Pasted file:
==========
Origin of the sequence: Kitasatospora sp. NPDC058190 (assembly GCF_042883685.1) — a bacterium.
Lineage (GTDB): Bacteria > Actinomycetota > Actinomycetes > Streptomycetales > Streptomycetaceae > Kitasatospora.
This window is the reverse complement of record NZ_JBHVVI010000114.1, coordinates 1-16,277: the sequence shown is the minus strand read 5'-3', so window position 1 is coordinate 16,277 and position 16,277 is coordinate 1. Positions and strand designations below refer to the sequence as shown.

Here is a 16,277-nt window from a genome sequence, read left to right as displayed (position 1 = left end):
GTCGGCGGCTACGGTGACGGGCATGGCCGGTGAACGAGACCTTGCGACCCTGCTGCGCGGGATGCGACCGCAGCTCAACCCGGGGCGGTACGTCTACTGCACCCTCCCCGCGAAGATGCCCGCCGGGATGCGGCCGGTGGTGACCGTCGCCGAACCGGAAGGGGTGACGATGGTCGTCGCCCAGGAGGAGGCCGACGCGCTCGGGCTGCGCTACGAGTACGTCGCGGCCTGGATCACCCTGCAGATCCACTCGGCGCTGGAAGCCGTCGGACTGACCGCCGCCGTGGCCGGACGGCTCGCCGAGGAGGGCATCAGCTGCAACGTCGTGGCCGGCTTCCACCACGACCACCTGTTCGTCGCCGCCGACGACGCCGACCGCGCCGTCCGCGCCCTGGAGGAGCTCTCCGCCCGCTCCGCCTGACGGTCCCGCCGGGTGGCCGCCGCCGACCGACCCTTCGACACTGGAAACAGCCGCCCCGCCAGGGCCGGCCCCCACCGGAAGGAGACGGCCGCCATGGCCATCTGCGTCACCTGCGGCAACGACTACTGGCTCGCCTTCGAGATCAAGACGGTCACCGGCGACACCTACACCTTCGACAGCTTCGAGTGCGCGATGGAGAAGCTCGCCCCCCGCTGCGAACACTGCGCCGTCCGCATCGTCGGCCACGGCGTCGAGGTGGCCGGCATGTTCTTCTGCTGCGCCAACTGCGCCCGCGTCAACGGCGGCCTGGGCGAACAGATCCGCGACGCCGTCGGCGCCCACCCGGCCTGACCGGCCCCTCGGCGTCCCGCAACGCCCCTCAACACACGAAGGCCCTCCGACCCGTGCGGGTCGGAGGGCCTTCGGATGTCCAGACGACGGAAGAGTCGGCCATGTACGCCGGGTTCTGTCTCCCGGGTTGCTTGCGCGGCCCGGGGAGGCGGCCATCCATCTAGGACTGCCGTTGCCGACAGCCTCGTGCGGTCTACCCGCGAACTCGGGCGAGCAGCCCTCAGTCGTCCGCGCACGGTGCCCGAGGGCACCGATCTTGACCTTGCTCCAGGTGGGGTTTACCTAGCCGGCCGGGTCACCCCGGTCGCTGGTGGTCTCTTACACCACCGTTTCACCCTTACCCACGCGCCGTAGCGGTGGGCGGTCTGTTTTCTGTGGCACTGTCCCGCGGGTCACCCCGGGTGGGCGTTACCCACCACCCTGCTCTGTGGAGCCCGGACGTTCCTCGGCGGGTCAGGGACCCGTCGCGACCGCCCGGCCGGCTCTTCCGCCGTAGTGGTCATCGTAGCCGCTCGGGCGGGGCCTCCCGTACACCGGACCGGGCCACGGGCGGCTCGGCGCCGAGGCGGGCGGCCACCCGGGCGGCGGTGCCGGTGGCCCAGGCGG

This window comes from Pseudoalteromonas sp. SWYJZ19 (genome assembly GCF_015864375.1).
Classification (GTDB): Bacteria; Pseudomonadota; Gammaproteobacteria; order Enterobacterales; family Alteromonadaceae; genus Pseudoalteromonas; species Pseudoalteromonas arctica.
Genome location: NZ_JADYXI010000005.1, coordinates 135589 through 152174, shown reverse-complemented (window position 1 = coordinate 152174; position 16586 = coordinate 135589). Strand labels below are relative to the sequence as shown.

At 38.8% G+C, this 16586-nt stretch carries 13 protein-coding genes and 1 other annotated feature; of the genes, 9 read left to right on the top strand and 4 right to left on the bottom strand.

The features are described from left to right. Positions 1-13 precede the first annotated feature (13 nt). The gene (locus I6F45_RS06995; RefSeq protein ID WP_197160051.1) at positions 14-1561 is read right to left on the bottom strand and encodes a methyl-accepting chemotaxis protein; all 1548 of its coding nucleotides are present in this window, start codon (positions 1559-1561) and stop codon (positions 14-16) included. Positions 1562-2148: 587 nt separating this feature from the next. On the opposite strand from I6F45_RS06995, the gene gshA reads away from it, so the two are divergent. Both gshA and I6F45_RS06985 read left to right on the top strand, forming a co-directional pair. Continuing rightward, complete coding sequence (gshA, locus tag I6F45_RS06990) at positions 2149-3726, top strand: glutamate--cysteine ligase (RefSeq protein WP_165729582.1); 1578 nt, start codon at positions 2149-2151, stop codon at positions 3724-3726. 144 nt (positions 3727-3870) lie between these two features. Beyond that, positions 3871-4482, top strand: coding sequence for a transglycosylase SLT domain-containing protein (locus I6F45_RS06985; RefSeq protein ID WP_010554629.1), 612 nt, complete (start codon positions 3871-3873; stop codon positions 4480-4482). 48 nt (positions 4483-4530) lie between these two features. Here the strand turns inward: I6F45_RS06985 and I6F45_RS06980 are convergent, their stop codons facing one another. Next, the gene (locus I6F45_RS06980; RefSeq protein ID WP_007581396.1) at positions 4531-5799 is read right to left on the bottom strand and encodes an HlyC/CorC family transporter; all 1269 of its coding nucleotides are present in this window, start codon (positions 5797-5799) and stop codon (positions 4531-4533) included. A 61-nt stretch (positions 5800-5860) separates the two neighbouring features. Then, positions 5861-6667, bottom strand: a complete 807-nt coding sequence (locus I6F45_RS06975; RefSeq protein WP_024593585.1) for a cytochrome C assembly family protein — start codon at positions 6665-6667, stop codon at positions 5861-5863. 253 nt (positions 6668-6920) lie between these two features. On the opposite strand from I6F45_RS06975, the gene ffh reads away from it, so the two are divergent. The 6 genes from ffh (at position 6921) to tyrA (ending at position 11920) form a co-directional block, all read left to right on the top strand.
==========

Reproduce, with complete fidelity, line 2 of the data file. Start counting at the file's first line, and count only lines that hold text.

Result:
Lineage (GTDB): Bacteria > Actinomycetota > Actinomycetes > Streptomycetales > Streptomycetaceae > Kitasatospora.